The CRN_TPA model was developed by combining the calcium handling formulations from the TPA model and the transmembrane currents of the CRN model. The cell space includes a sub-cellular compartment dyadic cleft (SS), the sarcoplasmic reticulum (SR), the cytoplasm and cell membrane.
S2 Fig. Interactions of Class Ic AAD flecainide with ion channels.
Dose-response for the inhibitory effects of flecainide on INa, IKr, and RyR showed that IC50 values are 84±4 μM, 1.5±0.1 μM, and 55±8 μM, respectively. Abbreviations: AAD–antiarrhythmic drug; RyR–ryanodine receptor; IC50 half-maximal inhibitory concentration.
S3 Fig. Role of individual remodelled targets in the Pitx2 deficiency-induced atrial fibrillation.
Effects of individual remodelled targets (IK1, INa, IKs, ICaL, RyR or SERCA) on AP (a), RMP (b), overshoot (c), dVdtmax (d), APD (e) and CaSR (f). Effects of reversing remodelled individual targets on key indicators (g-l). haBlue arrows indicate spontaneous delayed afterdepolarization (DAD). Abbreviations: RyR–ryanodine receptor; SERCA–calcium transport ATPase; AP–Action potential; RMP–resting membrane potential; dVdtmax–maximum upstroke velocity; APD–action potential duration; CaSR–sarcoplasmic reticulum calcium content.
S4 Fig. Antiarrhythmic effects of flecainide on action potentials (AP, Vm) of LA and RA cells under control, Pitx2-1, Pitx2-2, Pitx2-3 and Pitx2-4 conditions.
a, Comparison of APs of LA (red) versus RA (gray) cells in the presence of 2μM flecainide under control and four Pitx2-deficiency conditions. The main AP parameters included RMP (b), overshoot (c), dVdtmax (d) and APD (e). Within clinical dose (0.5~2 μM), flecainide reduced dVdtmax (f) and prolonged APD (g). Abbreviations: LA–left atrium; RA–right atrium; Fle–flecainide; RMP–resting membrane potential; dVdtmax–maximum upstroke velocity; APD–action potential duration.
S5 Fig. Antiarrhythmic effects of flecainide on electrical (Vm) and calcium (Cai) waves.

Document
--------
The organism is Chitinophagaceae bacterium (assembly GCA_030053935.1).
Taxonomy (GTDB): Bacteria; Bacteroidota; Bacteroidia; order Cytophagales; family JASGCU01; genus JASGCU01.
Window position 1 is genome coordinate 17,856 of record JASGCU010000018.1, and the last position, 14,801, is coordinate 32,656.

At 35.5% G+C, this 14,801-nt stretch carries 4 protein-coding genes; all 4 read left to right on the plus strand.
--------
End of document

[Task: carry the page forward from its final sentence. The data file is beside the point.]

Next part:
Compared with Vm and Cai waves in the drug-free Pitx2-4 settings (a), these waves in the presence of 2 μM flecainide on targeting INa (b), on Ikr (c) and on RyR alone (d) respectively. Blue arrows indicate spontaneous delayed afterdepolarizations, triggered action potentials and calcium transients. Within clinical dose (0.5~2 μM), flecainide reduced CV (e) and prolonged WL (f). Abbreviations: RyR–ryanodine receptor; CV–conduction velocity; WL–Wavelength.
S6 Fig. Effects of fibrosis and cell-to-cell uncoupling on ectopic beats.
a, Simulated spontaneous ectopic activity and re-entrant waves in the tissue model with increased fibrosis. b, Simulated ectopic activity and re-entrant waves in the tissue model with cell-to-cell uncoupling.
S7 Fig. Vulnerable window (VW) of unidirectional block from premature stimulation.
Bidirectional conduction block, unidirectional conduction block and bidirectional conduction in the drug-free Pitx2-4 settings (a) versus in the presence of 2 μM flecainide (b). VW under Pitx2-1, Pitx2-2, Pitx2-3 and Pitx2-4 conditions in the drug-free Pitx2-4 settings (c) versus in the presence of 2μM flecainide (d).
S8 Fig. Simulated action potentials (AP) of left atrial (LA) and right atrial (RA) cells under controls and Pitx2-induced remodelling conditions.
At a pacing frequency of 2Hz, AP under control, Pitx2-1, Pitx2-2, Pitx2-3 and Pitx2-4 conditions. Black and grey markers were used for LA and RA cells, respectively. Blue arrows indicate spontaneous delayed afterdepolarizations and triggered action potentials.
S9 Fig. Effects of Pitx2-induced remodelling on action potential duration (APD) restitution properties.
(a-e) APD restitution curves for control, Pitx2-1, Pitx2-2, Pitx2-3 and Pitx2-4 conditions. Black and grey markers were used for LA and RA cells, respectively. Abbreviations: APD–action potential duration; DI–diastolic interval; LA–left atrial cell; RA–right atrial cell.
S10 Fig. Simulated action potentials (AP) of left atrial (LA) and pulmonary vein (PV) cells under controls and Pitx2-induced remodelling conditions.
At a pacing frequency of 2Hz, AP under control, Pitx2-1, Pitx2-2, Pitx2-3 and Pitx2-4 conditions. Black and red markers were used for LA and PV cells, respectively. Blue arrows indicate spontaneous delayed afterdepolarizations and triggered action potentials.
S1 Table. Ionic differences in regional cell models.
S2 Table. A quantitative summary of electrophysiology characteristics for left atrial (LA) and pulmonary vein (PV) cells under controls and Pitx2-induced remodelling conditions.
S1 Video. Re-entry in 2D idealized geometry under the drug-free Pitx2-4 condition.
S2 Video. Re-entry in 2D idealized geometry under the Pitx2-4 condition in the presence of 2 μM flecainide.